Our nuclear weapon paradoxes

An undated image of the devastation from the bombing of Nagasaki, with the ruins of the Roman Catholic Urakami Cathedral on a hill at rear. (Library of Congress Archives)

Our nuclear weapon paradoxes

Thanks to the international box-office success of Oppenheimer, the use and morality of nuclear weapons have become a popular discussion again. While we have lived in the nuclear era for the better part of a century, nuclear escalation and deterrence policy remains at the forefront of any military confrontation, including with Russia’s invasion of Ukraine. That campaign has played out against the backdrop of modern nuclear weapons technology and the fear that Russia might escalate to nuclear levels in order to break the stalemate in its favor. Yet the technological advancements in nuclear weapons, and indeed, non-nuclear weapons, since the time of Robert Oppenheimer might make it less likely either side will resort to a grand nuclear clash.

On Aug. 6, 1945, an American aircraft dropped an atomic bomb over Hiroshima, Japan. Three days later, a second bomb was detonated over Nagasaki. The two bombs killed between 129,000 and 226,000 people, most of whom were civilians. The debate over the morality of these bombings began immediately and has only intensified over the decades as the destructive power of nuclear arms increased with the development of a thermonuclear weapon.


Supporters of President Harry Truman’s decision to use the bomb cite the likely human costs of the alternatives: a blockade of Japan intended to starve the Japanese into submission, hardly a humanitarian course of action, or an invasion, which would have killed many more Americans but also Japanese as well. And any discussion of the morality of nuclear deterrence since the end of World War II has to take account of the fact that, although the Atomic Age did not lead to the end of war, fear of the destructive power of nuclear weapons placed an upper limit on conflict. One has only to compare the human cost of war since 1945 to the years between 1914 and 1945.

Nuclear weapons very likely prevented war between the United States and the Soviet Union. Indeed, during the Cold War, nuclear weapons policy and strategy suffused every aspect of national security, including non-nuclear strategy. The great destructive power of nuclear weapons served as a deterrent. For instance, the U.S. rejected military options during both the Korean and Vietnam wars out of concern that escalation might lead to a nuclear confrontation with the Soviet Union or China.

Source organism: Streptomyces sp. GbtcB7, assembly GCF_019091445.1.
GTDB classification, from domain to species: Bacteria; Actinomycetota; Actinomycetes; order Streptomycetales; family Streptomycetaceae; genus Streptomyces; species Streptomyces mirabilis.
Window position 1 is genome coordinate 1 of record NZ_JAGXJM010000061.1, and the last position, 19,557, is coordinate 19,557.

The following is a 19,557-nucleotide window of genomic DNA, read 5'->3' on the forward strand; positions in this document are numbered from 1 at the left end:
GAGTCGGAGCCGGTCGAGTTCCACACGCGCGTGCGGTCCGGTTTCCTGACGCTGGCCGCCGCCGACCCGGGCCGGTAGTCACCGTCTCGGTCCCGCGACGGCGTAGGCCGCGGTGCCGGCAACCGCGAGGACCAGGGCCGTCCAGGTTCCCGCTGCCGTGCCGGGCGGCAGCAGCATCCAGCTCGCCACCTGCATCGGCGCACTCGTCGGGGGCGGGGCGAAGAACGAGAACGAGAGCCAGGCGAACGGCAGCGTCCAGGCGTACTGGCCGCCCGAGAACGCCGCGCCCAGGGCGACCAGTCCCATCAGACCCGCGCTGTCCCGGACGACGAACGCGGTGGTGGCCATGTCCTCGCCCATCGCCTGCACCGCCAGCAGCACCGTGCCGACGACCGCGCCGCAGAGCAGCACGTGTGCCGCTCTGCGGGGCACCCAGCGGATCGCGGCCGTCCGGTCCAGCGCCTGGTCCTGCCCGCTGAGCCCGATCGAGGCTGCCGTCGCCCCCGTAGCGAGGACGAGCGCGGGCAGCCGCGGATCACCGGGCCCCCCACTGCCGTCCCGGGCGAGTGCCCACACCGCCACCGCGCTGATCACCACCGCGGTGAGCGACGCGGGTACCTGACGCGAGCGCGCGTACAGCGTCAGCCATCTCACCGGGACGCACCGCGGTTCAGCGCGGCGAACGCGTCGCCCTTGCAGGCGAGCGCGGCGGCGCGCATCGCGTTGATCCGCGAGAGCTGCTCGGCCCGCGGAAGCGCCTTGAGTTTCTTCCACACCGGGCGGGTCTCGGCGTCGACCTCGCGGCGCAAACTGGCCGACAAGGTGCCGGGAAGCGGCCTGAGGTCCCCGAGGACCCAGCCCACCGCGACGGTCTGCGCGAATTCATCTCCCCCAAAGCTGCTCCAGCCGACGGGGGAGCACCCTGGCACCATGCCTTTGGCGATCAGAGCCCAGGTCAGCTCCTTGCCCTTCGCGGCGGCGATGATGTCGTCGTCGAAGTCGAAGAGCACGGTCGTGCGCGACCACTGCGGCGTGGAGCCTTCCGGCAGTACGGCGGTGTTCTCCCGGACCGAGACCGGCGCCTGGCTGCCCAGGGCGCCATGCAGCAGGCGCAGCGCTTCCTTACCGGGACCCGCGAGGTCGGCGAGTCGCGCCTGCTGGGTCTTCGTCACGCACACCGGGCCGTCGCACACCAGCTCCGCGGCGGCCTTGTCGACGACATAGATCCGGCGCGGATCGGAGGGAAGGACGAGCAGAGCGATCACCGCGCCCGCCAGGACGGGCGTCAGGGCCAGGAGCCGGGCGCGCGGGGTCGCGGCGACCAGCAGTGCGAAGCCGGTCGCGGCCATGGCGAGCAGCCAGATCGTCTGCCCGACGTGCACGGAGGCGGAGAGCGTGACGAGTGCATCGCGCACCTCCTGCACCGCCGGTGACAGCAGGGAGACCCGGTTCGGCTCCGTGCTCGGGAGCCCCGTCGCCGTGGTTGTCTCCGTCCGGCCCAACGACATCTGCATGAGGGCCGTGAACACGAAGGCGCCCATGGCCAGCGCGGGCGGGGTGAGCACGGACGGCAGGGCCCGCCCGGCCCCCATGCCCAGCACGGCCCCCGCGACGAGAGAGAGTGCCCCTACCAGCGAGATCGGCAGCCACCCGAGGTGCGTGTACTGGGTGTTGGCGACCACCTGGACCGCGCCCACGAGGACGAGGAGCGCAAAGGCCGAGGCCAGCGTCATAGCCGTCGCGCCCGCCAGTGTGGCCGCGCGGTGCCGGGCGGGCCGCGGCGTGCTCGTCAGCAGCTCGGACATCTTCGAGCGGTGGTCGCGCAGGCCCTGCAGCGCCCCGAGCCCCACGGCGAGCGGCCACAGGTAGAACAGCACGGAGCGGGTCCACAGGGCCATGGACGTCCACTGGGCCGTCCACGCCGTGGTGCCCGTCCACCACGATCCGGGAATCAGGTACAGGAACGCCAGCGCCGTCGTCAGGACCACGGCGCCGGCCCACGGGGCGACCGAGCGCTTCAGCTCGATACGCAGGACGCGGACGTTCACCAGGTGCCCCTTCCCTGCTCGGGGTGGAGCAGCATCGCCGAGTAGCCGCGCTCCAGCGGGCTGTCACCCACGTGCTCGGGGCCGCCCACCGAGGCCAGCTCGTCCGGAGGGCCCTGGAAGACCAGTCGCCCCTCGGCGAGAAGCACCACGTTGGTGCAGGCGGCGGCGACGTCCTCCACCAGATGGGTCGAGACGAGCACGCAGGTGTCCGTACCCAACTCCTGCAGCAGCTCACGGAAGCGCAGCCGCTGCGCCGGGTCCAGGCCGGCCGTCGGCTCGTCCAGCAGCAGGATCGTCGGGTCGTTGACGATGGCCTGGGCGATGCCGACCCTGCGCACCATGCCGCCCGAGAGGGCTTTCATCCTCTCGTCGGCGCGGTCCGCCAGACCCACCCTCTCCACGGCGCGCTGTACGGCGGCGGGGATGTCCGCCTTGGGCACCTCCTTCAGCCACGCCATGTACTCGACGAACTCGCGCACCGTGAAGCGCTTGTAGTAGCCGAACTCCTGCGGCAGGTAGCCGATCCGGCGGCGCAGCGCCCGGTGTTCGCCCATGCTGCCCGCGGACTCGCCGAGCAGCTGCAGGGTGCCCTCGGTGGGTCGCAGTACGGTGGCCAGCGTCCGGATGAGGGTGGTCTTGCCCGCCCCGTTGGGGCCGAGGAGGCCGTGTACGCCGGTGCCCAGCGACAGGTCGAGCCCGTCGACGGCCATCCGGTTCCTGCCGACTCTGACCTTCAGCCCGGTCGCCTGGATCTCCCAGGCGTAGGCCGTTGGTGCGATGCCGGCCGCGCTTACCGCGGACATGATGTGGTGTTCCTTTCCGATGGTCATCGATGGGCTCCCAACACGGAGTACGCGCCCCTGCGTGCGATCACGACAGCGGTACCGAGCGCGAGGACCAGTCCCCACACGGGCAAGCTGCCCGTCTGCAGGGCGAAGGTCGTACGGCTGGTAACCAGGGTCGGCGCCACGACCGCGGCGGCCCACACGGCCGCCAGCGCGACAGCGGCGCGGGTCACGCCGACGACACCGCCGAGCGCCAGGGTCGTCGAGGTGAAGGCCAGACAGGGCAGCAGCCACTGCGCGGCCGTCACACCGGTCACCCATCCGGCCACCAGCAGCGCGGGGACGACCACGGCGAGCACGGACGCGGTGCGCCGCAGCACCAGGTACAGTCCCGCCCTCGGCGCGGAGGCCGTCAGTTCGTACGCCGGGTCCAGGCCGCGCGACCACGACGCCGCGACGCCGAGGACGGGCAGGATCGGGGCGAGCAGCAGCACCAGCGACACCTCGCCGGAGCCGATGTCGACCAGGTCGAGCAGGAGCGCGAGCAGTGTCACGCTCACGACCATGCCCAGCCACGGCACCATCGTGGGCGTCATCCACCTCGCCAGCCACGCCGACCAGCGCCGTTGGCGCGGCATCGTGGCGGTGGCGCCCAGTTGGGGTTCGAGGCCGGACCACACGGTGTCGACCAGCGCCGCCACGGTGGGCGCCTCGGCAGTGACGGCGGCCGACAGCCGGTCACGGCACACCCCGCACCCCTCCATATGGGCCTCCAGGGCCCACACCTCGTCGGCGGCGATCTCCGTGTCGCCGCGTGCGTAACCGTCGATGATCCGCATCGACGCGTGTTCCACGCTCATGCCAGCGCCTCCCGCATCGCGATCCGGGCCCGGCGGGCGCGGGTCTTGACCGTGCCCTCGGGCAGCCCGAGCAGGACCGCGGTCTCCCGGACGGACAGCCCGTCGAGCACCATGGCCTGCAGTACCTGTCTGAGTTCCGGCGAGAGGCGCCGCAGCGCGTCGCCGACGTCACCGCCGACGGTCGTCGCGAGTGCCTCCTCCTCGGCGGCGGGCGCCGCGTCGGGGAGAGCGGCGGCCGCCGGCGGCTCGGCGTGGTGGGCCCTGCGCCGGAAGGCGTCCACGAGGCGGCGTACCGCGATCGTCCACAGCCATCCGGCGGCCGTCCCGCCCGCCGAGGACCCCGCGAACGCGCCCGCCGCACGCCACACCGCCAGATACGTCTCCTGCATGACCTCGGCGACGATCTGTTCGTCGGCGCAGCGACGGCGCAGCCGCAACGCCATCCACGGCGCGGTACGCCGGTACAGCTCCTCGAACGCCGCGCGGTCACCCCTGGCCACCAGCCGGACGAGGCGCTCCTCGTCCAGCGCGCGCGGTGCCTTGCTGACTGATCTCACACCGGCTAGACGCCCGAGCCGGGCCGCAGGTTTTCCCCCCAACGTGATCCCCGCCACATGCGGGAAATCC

The Russian invasion of Ukraine and NATO’s proxy war have raised the specter of a possible nuclear confrontation between the U.S. and Russia. Certainly, Putin has rattled the nuclear saber. He previously warned against Western interference with his assault on Ukraine and put Russian nuclear forces on alert. With his invasion of Ukraine having bogged down recently, he ratcheted up his threats to employ nuclear weapons. U.S. officials have taken that threat seriously, voicing concerns that Russia might employ tactical or low-yield nuclear weapons in response to setbacks in Ukraine.

It is customary to classify nuclear weapons as “strategic,” capable of striking assets in the enemy’s homeland; “theater,” capable of striking strategically important targets within a theater of operations; and “tactical,” intended to attack enemy units or weapons in relatively close proximity to one’s own forces. Strategic weapons have generally featured a higher “yield” of explosive power.

In the early years of the Cold War, the main means of delivering a strategic weapon was a gravity bomb dropped by an aircraft. Next came ballistic missiles, both land- and sea-based. These were of intercontinental range, meaning that the U.S. could attack targets in the Soviet Union and vice versa. The U.S. ultimately deployed a nuclear “triad” consisting of strategic bombers, such as the B-52 and B-2, land-based intercontinental ballistic missiles, and submarine-launched intercontinental ballistic missiles. The Soviet arsenal followed a similar pattern. At the theater and tactical level, delivery systems included aircraft, cannon artillery, and intermediate-range ballistic missiles. Today, cruise missiles and hypersonic missiles have been added to the mix.

U.S. nuclear weapons policy during the Cold War was based on the logic of an “escalation ladder.” The main theater of war in the confrontation between the U.S. and the Soviet Union was Europe. U.S. and NATO policymakers believed that they could not match Soviet and Warsaw Treaty Organization conventional forces in Europe, but according to the logic of escalation, NATO could deter war by threatening to use tactical nuclear weapons, such as low-yield weapons delivered by aircraft, tube artillery, and short-range missiles, if it were in danger of losing a conventional conflict. If WTO responded in kind, NATO could escalate to theater-level nuclear weapons and, if necessary, to the strategic level.

In the early years of the Cold War, U.S. policymakers believed that the U.S. possessed “escalation dominance”: that in any scenario, conventional or nuclear, the U.S. could threaten to escalate to a level of conflict at which we possessed the advantage. That belief evaporated in the 1970s as the Soviets began to deploy theater nuclear weapons and, most critically, to develop powerful counterforce strategic nuclear capabilities, such as the SS-18, that erased U.S. escalation dominance. A U.S. threat to escalate to a nuclear exchange as it was losing a conventional war in Europe now rang hollow.